- Steroid drugs. This group includes prednisone and its derivatives, dexamethasone and other drugs. They reduce the rate of lymphocyte proliferation, are antagonists of many inflammatory factors, and effectively reduce the severity of the immune response. In some cases, the course use of these drugs after transplantation is prescribed for life.
- Analogues of nitrogenous bases. These drugs are able to integrate into the process of nucleic acid synthesis and inhibit it at a certain stage, reducing the rate of formation of immunocompetent cells and the severity of rejection processes. For prevention purposes, they are used shortly after organ transplantation.
- Alkylating agents. A group of drugs that can attach to the DNA of cells and block their division. Medications are used in acute forms of this condition due to the rapid and reliable cytotoxic effect.
- Antagonists of folic acid. Vitamin B9 is involved in the synthesis of some nitrogenous bases and the proliferation of lymphocytes, its antagonists slow down the development of the immune response in oral. The funds are used for chronic forms of reaction as part of complex therapy.
- Antibiotics. Some drugs of this group (cyclosporine, chloramphenicol) block the synthesis of RNA, inhibiting both cellular and humoral immune responses. Sometimes they are used for life after transplantation to prevent rejection.
According to the indications, other medications may be prescribed to improve the patient’s condition – detoxification drugs, diuretics, cardiac stimulants, anti-inflammatory and antipyretic agents. In case of severe complications (shock, acute cardiac or renal failure), resuscitation measures, hemodialysis are necessary. When an infection is attached against the background of immunosuppression, timely administration of antibiotics, antifungal or antiviral (taking into account the nature of the pathogen) means is required.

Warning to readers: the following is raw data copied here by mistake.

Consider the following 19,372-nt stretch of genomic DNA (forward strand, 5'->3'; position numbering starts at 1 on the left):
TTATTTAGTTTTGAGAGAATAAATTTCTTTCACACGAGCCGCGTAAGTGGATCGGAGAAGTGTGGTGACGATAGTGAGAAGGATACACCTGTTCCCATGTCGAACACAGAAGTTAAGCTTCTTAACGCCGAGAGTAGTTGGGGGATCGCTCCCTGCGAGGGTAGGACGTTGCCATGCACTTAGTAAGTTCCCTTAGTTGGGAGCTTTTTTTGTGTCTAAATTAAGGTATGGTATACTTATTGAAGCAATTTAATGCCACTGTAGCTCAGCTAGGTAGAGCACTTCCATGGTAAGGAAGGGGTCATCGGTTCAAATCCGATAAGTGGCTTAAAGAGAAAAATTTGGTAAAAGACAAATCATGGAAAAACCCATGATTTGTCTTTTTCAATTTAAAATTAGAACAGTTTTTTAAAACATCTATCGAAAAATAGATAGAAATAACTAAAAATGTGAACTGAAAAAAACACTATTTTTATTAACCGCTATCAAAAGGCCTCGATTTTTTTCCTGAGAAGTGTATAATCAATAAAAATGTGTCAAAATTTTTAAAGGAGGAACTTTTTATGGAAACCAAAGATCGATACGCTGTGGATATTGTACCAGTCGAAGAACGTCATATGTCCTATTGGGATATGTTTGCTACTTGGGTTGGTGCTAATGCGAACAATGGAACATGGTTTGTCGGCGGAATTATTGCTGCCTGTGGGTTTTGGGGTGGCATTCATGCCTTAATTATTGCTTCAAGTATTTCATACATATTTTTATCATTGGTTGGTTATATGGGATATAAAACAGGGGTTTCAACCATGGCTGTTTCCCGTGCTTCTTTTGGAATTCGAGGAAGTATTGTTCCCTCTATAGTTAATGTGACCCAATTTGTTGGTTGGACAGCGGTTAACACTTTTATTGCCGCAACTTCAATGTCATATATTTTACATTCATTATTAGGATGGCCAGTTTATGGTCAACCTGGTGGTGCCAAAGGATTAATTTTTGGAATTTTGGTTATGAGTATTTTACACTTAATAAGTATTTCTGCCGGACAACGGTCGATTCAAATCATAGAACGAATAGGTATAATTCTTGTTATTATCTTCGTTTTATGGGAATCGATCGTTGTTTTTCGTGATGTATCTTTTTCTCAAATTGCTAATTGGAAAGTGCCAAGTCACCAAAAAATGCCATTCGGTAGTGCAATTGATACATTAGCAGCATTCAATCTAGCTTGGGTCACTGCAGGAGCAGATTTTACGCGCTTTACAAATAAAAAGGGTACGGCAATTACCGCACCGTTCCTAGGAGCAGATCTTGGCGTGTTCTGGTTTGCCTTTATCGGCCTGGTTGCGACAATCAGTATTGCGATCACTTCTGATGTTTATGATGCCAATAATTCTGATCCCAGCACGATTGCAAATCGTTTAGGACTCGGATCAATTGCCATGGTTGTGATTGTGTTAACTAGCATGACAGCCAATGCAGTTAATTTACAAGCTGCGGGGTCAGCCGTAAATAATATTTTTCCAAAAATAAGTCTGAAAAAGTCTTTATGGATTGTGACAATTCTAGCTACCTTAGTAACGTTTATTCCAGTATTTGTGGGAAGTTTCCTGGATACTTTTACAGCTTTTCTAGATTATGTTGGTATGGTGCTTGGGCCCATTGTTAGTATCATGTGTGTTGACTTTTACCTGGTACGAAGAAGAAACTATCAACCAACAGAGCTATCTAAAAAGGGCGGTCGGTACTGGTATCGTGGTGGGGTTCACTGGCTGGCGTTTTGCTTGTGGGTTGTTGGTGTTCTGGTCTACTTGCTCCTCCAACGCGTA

Prognosis and prevention
The prognosis for lightning–fast transplant rejection is unfavorable in almost 100% of cases – surgery to remove the transplanted organ, selection of a new donor and re-transplantation is required. At the same time, the risk of developing a mouth during a secondary transplant increases several times. Timely initiated immunosuppression in acute or chronic variants of the condition often allows you to save the allograft, but increases the risk of infectious complications and the likelihood of cancer in the future. An effective prevention of rejection is a careful selection of a donor for transplantation, checking compatibility for all possible antigenic systems – especially for GCs, at least 4 of the 6 main alleles should be compatible. The presence of a direct blood relationship between the donor and the recipient dramatically reduces the likelihood of developing pathology.